Asked about the latest ASSC survey at the daily coronavirus briefing on Wednesday, she said: “You’re seeing grants being processed and money going to businesses every day now.
“I gave a figure in parliament yesterday, the most up-to-date figure.
“The finance secretary and her officials are in close contact with councils to make sure that process is as quick and as streamlined as possible.
“These systems have been put in place very quickly.
“We’ll seek to, where we can, simplify them as we go, but the focus and the priority has been getting this money to businesses as quickly as possible, and we will continue to work with councils to do that.”
A glitch in Highland Council’s computer system led to a delay in the processing of some business support grants.
The local authority’s IT system initially struggled to cope with a huge rise in staff working from home due to the coronavirus crisis.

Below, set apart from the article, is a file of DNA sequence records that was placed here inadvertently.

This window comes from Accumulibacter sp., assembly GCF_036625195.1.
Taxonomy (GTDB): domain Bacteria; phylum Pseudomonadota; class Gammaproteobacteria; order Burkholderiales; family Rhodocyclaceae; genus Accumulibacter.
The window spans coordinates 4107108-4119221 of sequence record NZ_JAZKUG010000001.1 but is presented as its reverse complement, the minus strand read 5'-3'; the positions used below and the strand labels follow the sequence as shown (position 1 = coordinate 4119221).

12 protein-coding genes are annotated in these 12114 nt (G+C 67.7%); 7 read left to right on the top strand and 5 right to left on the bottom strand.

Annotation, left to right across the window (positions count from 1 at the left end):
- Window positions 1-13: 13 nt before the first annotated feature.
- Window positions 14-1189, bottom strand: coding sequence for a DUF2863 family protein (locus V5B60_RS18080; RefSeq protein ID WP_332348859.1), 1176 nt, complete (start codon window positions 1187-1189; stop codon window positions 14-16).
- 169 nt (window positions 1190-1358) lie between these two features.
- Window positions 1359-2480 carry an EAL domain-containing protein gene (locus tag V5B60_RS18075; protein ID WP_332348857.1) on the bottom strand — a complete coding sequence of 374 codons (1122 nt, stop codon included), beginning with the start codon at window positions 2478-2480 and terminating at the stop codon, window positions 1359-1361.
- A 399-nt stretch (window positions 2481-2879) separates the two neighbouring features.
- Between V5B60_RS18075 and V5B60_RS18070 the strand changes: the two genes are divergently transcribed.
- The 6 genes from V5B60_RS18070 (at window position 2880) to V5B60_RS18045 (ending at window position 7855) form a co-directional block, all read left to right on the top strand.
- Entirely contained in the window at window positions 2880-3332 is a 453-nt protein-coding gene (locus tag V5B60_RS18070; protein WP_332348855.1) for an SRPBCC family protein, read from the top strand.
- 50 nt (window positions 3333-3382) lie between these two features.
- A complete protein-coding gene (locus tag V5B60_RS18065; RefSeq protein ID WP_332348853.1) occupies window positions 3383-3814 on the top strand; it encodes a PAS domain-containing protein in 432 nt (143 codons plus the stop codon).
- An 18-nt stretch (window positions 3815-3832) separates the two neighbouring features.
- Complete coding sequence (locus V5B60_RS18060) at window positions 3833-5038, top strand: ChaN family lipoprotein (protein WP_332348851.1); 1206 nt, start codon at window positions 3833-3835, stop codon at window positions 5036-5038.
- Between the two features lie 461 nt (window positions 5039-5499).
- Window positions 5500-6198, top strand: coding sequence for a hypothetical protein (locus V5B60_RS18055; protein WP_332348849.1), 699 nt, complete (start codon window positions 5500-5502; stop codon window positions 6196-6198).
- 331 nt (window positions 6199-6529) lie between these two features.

A Highland Council spokesman said: “The Highland Council has received nearly 5,000 applicants in the first month since the small business grant scheme was introduced.
“Setting up a new system for dealing with these grants has been and continues to be a logistical challenge.
“Following the Covid-19 lockdown, the vast majority of council staff, including many of whom are part of the business grants response are now working from home.
“Initially, there were, understandingly, a number of IT challenges to be addressed given the huge increase in the number of people wishing to access the council’s network remotely.
“These have, however, been addressed and the council is making rapid progress, with the small business grants now being paid at a rate of nearly 1,400 per week with overall payments exceeding £27m.
“One of the biggest challenges that remains is dealing with the high number of incomplete applications, by working with the applicants to ensure additional information is provided.
“We understand this is a difficult time, and are doing everything we can to ensure payment as soon as possible.”